Ratangad Harishchandragad Trek, Maharashtra
Both these forts, Ratangad and Harishchandragad are fascinating treks by themselves. One a small and rugged fort in comparison to the other, which impresses all by its massive size and beautiful caves & temples. Trekking from one fort to the other is what makes this trek all the more interesting. Not only do you get to see the remarkable features both these forts are famous for, this longer hike also takes you through dense forests, old villages and a short, thrilling climb to the rarely trekked Kaladgad fort. The Amruteshwar Temple at Ratanwadi; Nedhe and Konkan Darwaja atop Ratangad; the Harishchandreshwar temple, Kedareshwar Caves and Konkan Kada of Harishchandragad remain a part of the trekking agenda as is always the case with a trek to these forts.
Trek Route: Ratanwadi – Ratangad – Katrabai Khind – Kumshet – Pethechi Wadi – Kaladgad – Panchnai – Harishchandragad – Tolar Khind – Khireshwar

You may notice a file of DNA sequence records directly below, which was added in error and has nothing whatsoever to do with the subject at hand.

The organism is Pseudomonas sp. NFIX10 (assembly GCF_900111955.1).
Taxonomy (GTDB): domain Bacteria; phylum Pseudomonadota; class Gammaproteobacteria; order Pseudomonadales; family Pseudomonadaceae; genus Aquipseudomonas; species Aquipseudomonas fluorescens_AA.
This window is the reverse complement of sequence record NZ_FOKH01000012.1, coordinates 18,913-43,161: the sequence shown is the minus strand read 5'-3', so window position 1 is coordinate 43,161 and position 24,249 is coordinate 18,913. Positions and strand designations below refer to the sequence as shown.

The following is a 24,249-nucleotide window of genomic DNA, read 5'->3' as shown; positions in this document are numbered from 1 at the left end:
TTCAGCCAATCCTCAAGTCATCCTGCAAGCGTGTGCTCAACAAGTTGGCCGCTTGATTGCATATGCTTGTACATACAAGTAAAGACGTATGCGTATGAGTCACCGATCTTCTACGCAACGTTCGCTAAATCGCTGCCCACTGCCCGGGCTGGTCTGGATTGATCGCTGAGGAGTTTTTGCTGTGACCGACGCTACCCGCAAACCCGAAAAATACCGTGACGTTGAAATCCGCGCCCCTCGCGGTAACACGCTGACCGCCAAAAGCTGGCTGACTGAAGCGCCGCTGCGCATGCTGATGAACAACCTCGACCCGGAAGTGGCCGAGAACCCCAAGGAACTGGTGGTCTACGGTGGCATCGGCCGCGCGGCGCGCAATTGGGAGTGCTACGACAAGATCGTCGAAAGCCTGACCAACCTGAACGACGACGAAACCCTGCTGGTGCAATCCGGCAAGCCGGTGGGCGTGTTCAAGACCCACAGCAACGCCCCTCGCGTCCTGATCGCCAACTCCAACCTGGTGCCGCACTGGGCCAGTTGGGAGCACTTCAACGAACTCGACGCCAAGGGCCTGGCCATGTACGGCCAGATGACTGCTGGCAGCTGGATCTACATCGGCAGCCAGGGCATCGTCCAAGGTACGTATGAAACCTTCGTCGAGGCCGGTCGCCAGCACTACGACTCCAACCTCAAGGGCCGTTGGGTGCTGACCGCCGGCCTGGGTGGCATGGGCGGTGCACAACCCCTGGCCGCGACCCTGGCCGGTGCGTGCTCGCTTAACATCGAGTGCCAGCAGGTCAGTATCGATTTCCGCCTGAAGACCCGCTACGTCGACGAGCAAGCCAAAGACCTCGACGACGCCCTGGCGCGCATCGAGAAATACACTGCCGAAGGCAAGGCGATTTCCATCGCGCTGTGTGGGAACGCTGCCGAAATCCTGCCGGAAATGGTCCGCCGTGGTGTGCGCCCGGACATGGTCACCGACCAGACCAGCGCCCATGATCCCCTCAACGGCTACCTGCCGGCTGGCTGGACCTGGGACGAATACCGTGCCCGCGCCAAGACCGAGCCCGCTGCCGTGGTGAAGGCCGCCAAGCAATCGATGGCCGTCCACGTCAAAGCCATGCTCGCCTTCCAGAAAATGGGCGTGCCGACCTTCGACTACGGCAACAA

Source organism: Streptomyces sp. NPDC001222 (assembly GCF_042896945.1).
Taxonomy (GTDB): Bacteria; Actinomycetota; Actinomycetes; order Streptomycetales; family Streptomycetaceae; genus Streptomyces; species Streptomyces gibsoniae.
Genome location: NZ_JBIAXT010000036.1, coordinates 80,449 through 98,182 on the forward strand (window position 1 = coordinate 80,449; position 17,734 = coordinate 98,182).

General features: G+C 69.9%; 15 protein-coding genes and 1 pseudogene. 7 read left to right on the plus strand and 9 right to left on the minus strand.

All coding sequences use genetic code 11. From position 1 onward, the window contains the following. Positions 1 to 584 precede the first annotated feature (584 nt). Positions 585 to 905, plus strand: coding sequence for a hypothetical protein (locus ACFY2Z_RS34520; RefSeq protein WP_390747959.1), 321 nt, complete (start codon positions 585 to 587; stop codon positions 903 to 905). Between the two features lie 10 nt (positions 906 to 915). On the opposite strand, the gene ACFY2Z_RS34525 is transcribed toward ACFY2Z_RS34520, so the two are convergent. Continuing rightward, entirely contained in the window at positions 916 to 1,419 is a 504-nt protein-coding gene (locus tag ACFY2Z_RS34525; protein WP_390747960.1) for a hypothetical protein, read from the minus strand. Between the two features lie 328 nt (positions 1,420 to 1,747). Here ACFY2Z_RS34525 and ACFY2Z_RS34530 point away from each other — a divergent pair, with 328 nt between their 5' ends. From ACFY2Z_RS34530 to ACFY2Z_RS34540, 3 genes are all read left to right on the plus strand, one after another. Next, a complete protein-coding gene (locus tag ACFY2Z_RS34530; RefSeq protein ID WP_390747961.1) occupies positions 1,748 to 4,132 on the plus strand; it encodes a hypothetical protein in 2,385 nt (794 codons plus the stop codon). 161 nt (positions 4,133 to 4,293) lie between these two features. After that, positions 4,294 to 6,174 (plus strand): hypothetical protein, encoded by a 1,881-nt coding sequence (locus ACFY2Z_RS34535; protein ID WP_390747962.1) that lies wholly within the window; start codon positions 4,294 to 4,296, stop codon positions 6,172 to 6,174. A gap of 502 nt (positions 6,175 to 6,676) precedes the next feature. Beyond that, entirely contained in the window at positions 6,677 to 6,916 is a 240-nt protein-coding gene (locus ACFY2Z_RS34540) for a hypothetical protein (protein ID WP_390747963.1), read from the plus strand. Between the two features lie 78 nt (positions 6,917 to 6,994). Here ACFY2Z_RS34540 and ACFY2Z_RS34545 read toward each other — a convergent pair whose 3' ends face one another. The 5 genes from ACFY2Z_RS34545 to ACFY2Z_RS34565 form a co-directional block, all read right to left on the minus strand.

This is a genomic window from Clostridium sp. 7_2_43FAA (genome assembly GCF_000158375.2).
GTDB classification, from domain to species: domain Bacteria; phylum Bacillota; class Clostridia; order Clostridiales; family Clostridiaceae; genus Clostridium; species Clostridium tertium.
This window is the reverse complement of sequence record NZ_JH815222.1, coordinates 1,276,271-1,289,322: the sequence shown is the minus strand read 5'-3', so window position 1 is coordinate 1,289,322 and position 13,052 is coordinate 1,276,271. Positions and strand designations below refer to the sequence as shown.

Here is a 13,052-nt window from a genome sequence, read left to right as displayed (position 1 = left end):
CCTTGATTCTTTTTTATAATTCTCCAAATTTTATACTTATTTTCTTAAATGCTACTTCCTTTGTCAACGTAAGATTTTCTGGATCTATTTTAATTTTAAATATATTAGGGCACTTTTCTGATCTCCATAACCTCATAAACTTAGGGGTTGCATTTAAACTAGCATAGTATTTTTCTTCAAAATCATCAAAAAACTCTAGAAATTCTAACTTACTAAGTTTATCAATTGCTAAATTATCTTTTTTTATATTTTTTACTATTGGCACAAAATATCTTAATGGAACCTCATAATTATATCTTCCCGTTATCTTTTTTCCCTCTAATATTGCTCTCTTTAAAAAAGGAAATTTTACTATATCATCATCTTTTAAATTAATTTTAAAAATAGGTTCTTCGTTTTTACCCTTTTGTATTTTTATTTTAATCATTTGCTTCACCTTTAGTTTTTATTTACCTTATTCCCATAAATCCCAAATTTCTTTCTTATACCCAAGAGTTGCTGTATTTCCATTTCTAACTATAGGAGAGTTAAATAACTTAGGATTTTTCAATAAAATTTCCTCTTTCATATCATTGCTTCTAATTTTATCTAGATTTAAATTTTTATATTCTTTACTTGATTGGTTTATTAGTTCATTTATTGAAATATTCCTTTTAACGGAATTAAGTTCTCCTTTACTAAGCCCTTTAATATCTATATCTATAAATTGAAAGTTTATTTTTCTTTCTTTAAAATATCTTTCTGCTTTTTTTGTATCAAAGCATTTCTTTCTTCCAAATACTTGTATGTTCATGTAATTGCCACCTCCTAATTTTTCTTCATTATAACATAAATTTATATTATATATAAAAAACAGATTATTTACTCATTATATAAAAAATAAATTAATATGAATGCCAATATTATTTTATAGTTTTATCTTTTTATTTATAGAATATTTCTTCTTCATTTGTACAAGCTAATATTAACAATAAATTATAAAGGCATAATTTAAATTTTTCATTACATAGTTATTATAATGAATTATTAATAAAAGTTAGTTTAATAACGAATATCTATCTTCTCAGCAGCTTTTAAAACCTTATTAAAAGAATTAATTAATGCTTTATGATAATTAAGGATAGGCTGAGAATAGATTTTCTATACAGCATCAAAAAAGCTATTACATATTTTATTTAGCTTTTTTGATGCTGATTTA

Day 1: Drive from Pune to Ratanwadi via Ale Phata / Rajur (6-8 hour drive), Trek to Ratangad (2 -3 hour trek)
Boarding a state transport bus early in the morning, we depart from Shivaji Nagar bus stand in Pune to pass through Ale Phata and hop on to another bus heading to Rajur. From Rajur, the village of Shendi (Bhandardara) is the next stop where trekkers can stock up on supplies for the 4 days ahead.
Ratanwadi is a small village, around 20 kms from Shendi. Ratanwadi can be reached by road – a 15-20 minute drive in jeeps which ply between Shendi and Ratanwadi. Or one can also take an enjoyable boat ride for the same duration that starts from the MTDC Guest House at Bhandardara. The jeeps or boats are not very frequent however, and one needs to plan well and in advance to arrange for transport to reach the base of Ratangad.